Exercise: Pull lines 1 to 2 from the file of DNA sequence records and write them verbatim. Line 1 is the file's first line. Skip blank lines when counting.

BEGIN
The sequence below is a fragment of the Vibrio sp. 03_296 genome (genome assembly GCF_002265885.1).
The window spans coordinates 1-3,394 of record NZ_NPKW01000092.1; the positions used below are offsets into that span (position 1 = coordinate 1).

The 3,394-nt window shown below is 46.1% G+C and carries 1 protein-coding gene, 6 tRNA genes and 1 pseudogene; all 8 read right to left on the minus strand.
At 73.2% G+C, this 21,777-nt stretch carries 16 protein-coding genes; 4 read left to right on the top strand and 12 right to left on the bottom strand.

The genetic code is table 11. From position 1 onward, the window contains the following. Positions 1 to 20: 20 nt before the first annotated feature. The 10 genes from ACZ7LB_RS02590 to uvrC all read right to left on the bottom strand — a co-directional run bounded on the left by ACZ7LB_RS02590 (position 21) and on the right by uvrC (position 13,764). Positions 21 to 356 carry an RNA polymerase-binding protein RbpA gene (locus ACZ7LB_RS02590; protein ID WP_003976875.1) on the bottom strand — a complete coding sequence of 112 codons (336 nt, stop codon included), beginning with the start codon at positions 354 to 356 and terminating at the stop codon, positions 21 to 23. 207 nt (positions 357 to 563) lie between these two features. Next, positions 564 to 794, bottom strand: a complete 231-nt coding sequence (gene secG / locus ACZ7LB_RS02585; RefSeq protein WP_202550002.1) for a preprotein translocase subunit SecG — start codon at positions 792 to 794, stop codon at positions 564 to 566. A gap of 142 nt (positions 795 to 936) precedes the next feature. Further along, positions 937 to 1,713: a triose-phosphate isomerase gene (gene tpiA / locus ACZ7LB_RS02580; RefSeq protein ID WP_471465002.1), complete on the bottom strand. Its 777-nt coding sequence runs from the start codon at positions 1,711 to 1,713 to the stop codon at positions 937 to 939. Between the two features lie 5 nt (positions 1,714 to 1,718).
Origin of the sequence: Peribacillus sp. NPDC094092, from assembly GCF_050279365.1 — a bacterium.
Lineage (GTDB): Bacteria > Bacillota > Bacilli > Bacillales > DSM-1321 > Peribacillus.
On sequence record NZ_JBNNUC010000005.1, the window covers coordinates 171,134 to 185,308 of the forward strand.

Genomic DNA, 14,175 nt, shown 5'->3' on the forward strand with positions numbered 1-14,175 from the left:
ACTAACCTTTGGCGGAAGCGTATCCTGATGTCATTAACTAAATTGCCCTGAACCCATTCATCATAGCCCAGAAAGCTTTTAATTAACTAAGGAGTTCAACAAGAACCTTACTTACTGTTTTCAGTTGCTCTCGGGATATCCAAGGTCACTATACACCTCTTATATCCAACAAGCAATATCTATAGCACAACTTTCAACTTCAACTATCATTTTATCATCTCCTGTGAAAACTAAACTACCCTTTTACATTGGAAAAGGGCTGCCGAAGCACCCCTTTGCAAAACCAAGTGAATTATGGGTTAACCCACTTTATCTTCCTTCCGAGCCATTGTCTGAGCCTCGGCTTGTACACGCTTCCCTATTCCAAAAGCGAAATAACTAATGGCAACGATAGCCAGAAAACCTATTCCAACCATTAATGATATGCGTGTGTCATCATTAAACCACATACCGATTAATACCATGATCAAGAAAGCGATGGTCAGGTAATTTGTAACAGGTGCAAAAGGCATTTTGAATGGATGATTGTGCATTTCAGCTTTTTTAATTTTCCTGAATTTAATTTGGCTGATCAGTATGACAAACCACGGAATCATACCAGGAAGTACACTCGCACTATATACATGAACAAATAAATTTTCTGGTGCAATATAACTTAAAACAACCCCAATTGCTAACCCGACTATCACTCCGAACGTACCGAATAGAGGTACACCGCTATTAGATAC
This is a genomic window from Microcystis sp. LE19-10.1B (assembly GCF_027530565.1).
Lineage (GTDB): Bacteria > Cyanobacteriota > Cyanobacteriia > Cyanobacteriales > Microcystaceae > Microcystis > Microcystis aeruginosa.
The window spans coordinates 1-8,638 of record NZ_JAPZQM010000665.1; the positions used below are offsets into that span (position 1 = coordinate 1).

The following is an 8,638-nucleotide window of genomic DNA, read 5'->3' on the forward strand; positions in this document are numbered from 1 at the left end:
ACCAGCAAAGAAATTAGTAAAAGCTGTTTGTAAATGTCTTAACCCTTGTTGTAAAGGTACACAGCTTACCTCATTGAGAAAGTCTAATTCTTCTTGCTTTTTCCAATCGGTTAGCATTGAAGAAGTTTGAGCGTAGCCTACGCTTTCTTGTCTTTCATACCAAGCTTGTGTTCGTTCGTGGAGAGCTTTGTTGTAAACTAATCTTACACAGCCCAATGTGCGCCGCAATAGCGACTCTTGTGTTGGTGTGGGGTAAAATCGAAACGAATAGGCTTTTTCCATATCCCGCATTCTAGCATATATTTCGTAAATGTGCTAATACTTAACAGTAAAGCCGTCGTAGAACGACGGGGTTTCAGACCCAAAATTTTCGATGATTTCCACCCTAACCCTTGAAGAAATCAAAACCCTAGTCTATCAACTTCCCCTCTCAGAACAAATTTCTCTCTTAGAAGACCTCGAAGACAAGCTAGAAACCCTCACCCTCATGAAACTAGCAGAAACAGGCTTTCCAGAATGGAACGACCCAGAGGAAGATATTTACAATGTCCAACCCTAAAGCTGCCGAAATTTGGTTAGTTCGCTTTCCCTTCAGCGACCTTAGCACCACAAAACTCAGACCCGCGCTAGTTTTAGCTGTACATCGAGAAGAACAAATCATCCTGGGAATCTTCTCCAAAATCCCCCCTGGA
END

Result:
The sequence below is a fragment of the Vibrio sp. 03_296 genome (genome assembly GCF_002265885.1).
The window spans coordinates 1-3,394 of record NZ_NPKW01000092.1; the positions used below are offsets into that span (position 1 = coordinate 1).